I feel by this point everyone is aware what the most common bird for the day is going to be but I'll say it anyway, Red-necked Grebe with just shy of 500 birds seen today. A distant second to grebes were Blue-winged Teal with 71 (99 Teal Sp. were also recorded) and then a tie for third at 23 between Common Loon and American Wigeon. Other ducks seen today included single American Black Duck, Mallard, Northern Pintail, White-winged Scoter, and Common Goldeneye and a pair of Greater Scaup.

Shorebird diversity remained low with a single Solitary Sandpiper being the most uncommon while the highest counts belonged to Sanderling (19) and Baird's Sandpiper (16). The day's best sighting came in the late morning when an adult dark-phase Parasitic Jaeger passed by out on the lake. Unfortunately it never came in to the gull roost on the point, though I'm sure the gulls preferred it this way. Also noted today was a single Caspian Tern.

The best action involved the non-waterbirds as large numbers of migrants arrived last night and throughout the morning on the occasional fronts that passed through. Migrants noted from the shack included a Sora, Broad-winged Hawk, and Clay-colored Sparrow while several walks through the woods produced at least 15 species of warblers (including the season's firstBlackpolls), a House Wren, the season's first Swainson's Thrushes, and a pair of fly-over Red Crossbills.

Monday, August 23, 2010

Whimbrel saves the day

For the fourth straight day there was little waterbird movement past the point as non-existent to light east/southeast winds predominated the morning and afternoon once again. As always Red-necked Grebe was the most common bird at 75+ for the morning while Bonaparte's Gull (12), Horned Grebe (7), and Common Loon (6) rounded out the top 4 species counts for the day. Only a handful of ducks were seen with 4 White-winged Scoters topping the list.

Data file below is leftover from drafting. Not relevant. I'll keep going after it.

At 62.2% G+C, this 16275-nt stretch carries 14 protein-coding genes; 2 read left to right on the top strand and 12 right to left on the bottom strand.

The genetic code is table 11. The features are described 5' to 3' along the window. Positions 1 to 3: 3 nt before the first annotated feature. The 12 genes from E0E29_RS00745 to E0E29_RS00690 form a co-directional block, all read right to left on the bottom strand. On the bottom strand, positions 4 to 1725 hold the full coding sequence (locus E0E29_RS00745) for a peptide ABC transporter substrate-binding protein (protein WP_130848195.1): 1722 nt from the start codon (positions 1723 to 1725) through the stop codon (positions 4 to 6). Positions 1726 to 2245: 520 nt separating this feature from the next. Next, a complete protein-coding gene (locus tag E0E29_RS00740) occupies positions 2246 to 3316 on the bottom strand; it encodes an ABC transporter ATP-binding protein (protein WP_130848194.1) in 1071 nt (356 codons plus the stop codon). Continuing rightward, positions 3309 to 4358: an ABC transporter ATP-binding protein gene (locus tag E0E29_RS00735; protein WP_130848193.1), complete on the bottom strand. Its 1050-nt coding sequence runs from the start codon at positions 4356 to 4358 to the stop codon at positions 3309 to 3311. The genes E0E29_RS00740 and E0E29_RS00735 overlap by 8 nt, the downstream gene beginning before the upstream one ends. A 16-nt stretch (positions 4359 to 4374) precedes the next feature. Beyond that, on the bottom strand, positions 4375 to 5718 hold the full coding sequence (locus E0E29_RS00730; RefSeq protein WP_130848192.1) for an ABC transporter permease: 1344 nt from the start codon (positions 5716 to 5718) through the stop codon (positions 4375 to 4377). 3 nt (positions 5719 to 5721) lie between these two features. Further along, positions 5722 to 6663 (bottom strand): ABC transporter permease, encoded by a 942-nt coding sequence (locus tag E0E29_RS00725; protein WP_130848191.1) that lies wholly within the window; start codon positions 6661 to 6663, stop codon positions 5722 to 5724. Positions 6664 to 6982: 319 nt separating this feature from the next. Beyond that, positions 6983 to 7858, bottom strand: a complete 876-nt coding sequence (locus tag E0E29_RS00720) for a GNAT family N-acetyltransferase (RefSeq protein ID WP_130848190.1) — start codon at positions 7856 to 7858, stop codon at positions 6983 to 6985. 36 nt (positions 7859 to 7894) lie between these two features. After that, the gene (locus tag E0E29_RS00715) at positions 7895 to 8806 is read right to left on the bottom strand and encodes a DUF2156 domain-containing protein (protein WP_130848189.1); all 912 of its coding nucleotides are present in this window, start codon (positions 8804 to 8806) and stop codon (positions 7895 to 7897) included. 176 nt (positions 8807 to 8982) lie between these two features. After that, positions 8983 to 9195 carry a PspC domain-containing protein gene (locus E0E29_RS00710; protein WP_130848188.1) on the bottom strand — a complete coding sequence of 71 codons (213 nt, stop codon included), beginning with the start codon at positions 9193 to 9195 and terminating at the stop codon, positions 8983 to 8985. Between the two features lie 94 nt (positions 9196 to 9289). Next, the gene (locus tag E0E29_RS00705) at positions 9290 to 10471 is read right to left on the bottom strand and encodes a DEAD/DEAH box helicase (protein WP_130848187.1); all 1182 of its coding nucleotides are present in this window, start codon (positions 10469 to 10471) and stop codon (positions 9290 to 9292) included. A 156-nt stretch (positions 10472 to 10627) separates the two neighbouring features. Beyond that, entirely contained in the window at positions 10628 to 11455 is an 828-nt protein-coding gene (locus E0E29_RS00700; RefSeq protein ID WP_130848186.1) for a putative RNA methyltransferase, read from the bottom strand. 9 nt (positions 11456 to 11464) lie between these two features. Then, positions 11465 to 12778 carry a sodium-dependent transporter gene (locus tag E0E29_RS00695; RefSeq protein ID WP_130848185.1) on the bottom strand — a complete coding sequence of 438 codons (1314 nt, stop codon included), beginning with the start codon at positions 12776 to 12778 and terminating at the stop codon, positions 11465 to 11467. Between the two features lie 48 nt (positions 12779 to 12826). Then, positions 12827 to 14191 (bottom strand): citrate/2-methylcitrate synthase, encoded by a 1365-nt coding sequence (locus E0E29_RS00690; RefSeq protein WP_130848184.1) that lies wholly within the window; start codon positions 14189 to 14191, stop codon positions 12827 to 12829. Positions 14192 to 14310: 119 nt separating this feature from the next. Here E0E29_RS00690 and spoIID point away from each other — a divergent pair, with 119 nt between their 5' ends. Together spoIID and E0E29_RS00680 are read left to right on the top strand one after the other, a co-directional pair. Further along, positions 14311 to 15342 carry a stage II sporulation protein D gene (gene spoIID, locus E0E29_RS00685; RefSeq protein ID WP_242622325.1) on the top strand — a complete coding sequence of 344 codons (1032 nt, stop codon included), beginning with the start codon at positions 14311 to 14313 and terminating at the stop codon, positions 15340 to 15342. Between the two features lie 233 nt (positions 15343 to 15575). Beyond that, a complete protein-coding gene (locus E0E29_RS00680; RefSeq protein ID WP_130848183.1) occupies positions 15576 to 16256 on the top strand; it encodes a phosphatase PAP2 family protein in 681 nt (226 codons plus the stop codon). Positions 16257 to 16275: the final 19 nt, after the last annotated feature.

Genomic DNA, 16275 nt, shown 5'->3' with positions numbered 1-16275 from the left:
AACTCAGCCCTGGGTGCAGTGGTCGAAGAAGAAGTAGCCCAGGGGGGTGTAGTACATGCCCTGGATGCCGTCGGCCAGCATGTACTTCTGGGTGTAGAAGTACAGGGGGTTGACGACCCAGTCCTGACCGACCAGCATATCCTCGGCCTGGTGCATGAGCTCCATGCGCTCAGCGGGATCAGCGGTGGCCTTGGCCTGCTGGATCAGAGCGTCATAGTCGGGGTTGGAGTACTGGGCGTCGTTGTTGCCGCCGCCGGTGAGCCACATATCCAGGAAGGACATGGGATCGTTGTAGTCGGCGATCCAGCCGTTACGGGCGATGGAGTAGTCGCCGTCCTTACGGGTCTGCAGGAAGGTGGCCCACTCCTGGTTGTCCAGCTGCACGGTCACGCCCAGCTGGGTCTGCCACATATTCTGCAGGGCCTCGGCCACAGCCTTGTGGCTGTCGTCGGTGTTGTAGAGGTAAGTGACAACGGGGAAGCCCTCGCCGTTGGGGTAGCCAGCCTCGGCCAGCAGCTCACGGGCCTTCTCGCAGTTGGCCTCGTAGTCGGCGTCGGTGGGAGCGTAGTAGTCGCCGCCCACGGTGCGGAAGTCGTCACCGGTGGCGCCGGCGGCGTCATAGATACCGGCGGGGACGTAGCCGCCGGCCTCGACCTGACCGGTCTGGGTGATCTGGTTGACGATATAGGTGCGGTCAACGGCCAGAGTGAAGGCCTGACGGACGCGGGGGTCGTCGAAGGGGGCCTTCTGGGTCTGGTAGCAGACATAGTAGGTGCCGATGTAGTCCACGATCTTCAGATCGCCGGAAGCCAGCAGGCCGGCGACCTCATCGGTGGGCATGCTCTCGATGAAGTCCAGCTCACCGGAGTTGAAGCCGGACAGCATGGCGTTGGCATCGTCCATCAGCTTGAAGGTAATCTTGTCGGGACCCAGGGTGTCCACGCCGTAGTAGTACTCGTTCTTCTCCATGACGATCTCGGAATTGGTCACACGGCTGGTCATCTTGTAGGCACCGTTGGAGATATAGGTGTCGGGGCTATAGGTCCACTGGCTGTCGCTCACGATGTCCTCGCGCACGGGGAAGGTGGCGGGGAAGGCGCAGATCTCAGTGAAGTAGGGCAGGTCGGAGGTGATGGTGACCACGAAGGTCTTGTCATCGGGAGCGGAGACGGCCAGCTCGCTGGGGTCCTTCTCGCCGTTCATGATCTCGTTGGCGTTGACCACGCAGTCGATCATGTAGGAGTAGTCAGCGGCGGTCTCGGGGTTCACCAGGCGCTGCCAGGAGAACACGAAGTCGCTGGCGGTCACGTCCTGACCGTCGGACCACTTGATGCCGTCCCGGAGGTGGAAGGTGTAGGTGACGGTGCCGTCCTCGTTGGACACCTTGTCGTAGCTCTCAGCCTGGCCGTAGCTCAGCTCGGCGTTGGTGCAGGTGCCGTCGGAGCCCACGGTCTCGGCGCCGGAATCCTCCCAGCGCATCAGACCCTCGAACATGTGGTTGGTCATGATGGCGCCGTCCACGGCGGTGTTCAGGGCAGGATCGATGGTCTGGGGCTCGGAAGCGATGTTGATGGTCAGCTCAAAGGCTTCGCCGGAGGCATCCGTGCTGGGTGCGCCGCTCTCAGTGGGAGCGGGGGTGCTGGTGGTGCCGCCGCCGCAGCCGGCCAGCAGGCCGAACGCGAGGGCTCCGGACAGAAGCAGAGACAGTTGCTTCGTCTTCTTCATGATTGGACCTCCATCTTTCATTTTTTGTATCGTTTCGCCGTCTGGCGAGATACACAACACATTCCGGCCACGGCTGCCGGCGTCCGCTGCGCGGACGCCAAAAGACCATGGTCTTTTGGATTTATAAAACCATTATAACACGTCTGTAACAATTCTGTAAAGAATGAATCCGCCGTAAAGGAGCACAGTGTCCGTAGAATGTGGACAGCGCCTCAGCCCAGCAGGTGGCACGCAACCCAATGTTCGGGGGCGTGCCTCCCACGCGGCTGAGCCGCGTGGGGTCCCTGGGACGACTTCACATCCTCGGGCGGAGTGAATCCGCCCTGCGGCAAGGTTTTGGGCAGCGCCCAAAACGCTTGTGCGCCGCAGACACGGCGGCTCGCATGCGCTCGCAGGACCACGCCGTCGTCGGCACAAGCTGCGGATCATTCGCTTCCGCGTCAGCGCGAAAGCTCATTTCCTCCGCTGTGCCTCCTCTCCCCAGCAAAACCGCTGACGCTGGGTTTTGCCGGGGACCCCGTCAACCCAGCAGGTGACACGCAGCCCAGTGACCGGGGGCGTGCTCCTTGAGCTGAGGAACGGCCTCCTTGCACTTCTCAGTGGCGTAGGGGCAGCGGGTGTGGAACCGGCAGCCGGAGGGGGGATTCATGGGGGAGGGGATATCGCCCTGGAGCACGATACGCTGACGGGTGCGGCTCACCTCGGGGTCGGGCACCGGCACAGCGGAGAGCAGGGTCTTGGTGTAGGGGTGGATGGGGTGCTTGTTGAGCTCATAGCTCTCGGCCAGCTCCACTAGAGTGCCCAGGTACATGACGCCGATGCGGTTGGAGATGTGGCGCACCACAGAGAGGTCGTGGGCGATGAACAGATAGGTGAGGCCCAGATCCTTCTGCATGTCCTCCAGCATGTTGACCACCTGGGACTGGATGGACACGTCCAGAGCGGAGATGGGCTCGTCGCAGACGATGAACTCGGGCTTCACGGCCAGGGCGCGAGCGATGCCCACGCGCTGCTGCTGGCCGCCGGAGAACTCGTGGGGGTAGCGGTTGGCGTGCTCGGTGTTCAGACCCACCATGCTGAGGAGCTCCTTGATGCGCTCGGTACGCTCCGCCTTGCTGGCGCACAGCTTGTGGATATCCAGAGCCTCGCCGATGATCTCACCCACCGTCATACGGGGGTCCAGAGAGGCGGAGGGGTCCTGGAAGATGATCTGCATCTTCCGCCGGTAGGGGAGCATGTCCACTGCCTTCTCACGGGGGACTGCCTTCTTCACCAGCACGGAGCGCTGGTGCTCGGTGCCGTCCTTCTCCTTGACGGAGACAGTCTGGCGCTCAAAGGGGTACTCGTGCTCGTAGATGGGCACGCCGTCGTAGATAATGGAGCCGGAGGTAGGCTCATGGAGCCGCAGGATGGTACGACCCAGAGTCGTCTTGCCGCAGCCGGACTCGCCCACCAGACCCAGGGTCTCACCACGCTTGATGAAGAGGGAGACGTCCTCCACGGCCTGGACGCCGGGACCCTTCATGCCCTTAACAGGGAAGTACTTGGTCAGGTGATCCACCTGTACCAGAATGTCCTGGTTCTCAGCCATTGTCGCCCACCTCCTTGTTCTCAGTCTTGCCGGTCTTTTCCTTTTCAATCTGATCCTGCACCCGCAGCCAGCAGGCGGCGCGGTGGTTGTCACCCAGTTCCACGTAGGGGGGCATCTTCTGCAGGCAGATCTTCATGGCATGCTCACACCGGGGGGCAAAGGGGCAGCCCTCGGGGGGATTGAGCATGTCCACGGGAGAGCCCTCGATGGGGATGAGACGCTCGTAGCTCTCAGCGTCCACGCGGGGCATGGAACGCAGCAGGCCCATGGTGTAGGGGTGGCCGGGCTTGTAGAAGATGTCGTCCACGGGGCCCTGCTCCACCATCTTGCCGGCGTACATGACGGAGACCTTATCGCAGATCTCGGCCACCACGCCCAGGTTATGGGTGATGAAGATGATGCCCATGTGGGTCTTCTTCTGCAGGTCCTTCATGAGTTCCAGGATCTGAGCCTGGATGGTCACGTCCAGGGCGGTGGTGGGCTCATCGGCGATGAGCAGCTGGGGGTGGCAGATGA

The bright spot for the morning was a Whimbrel which flew up the beach from the south and continued west from the point towards the lighthouse and out of sight. Other shorebirds present were much the same as yesterday with Baird's Sandpiper and Sanderling showing in the greatest numbers.

Passerine numbers seemed to be building in the jack pines on the point today with small flocks of American Robins, Yellow-rumped Warblers, and Chipping Sparrows about this morning which included smaller numbers of Red-breasted Nuthatches, Cape May, Black-throated Green, Black-throated Blue, Palm, and Nashville Warblers, a Northern Waterthrush, and a Black-backed Woodpecker which ventured out to the jack pine edge before thinking better of it and heading back to the trees.

Sunday, August 22, 2010

Bears and Birds, well bears at least

The morning's highlight was a young (discussion on whether he was this year's or last year's offspring never amounted to a final consensus) Black Bear which made two short trips down the path and out to the edge of the jack pines this morning. He must have heard the Blueberry Festival was this weekend and wanted to make sure he had a chance to get in on the action.

In other news today we saw more birders than birds pass by the point under increasingly sunny skies and light-moderate N winds. The day saw the fall's first Sandhill Cranes pass overhead and a Surf Scoter early on but it remained slow most of the day with Red-necked Grebe(163) and Common Tern (31) leading the day's waterbird counts. Also passing by were 7Common Goldeneyes, 9 Common Loons, 2 Horned Grebes, 7 Bonaparte's Gulls, and 2 Lesser Yellowlegs, while continuing shorebird numbers were down markedly from yesterday with less than 10 Baird's Sandpipers about and only a scattering of the shorebird species from recent days.